Aviation auditing. A new way ahead?
AOC (Air Operator Certificate) holders are responsible for ensuring their aviation operations, rules and procedures fulfil the highest international standards, and are therefore subject to inspections like anyone else in the Aviation industry. But let’s face it; no one likes to be audited. I’m pretty sure that in the annals of compliance monitoring, no one has ever gleefully uttered the words “we’re going to be audited, let’s open a bottle of champagne.” Auditing can be a painful experience. You have a regulatory mandate (whether International, State or operational) and need to spend a chunk of your company budget on individuals whose only distinguishing skillset is to ‘pick fault’ in you and your organization. No one wants to be informed of regulatory non-compliance.
IAAFA’s mission is to “globally improve flight operational standards and safety through the promotion of auditing across corporate and commercial aviation”
Most senior executives tend to think of auditors as a regulatory ‘secret police’. A clandestine group that will threaten their very existence by ‘finding fault’ within their operation. Now I’m generalizing of course, but this perception is real and pervasive. Unfortunately, armed with this mentality, there is little desire to change anything other than the minimum required to comply with the regulations and audit findings. This leads to eventual compliance on completion of the audit, but with very little value added as a result. So, although there are many issues affecting aviation audits today, in my view there is only one major challenge and that is the ‘wrong perception’ of auditing, which can only be corrected through open discussion and education. If senior executives and subordinates can be shown that auditing is hugely beneficial and should be welcomed, then aviation in general would be an enormous step closer to being a safer and more productive environment.
Around the World, commercial and corporate audits continue all year round, yet the results, good and bad, are generally never known outside the board room. Experienced aviation professionals gather large amounts of flight and ground operational data. The sharing of that information, resolving mutual problems and improving the process, can only benefit the whole aviation community.
IAAFA (the International Association for Aviation Flight Auditors) was formed as a non-profit association for professionals and experts from commercial and corporate aviation auditing. We aim to discuss problems, common and specific to us all, and find generic solutions to de-identified problems and feed this back into the broad spectrum of aviation.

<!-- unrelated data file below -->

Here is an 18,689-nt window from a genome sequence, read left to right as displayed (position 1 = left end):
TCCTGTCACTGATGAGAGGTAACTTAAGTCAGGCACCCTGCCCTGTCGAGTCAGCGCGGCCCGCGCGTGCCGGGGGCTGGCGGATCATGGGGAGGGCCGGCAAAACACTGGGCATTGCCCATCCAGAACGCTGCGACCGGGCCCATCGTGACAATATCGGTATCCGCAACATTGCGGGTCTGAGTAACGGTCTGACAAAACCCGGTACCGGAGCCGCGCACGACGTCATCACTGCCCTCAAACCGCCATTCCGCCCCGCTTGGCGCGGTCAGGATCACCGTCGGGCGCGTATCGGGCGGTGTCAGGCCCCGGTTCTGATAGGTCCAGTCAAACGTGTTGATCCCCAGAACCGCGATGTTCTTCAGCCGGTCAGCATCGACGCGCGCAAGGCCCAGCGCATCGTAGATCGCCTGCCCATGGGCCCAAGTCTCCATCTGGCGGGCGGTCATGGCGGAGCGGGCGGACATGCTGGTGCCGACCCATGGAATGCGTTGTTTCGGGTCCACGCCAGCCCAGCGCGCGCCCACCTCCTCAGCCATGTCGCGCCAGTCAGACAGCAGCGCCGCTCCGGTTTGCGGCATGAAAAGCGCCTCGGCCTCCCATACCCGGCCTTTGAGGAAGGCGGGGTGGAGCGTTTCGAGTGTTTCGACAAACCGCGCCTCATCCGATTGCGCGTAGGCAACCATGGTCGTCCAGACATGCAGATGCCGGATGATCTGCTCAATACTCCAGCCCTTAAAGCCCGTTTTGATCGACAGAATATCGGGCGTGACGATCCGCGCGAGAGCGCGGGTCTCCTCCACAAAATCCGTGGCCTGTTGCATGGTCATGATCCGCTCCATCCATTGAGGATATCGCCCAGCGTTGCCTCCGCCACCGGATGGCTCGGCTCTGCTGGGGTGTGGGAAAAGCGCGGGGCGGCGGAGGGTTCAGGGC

Our mission is to “globally improve flight operational standards and safety through the promotion of auditing across corporate and commercial aviation.”
We aim to
- Unite Commercial and Corporate Auditors by sharing knowledge, skills and to develop the audit process
- Enhance Flight Operations through our unique opportunity to observe without judgement
- Add value to the Flight Operation by providing global data on audit findings
- Promote and develop best audit practices across the sphere of Flight Operations
- Advance aviation audit techniques by comparing and improving procedures across various domains
- Bring together Commercial and Corporate aviation under one, de-identified, operational audit umbrella
- Exchange information on the challenges and best practices experienced by auditors within their Internal Audit departments
Auditors are a great resource and can help organizations by acting as a direct, neutral link to the regulatory authorities. We can advise on upcoming regulatory changes and assist in their early implementation, as well as evaluate efficiency by helping to avoid duplication of effort. That should make AOC holders very happy because it will make their operation safer and ultimately save them money.
Captain Colin Locke
International Association for Aviation Flight Auditors / IAAFA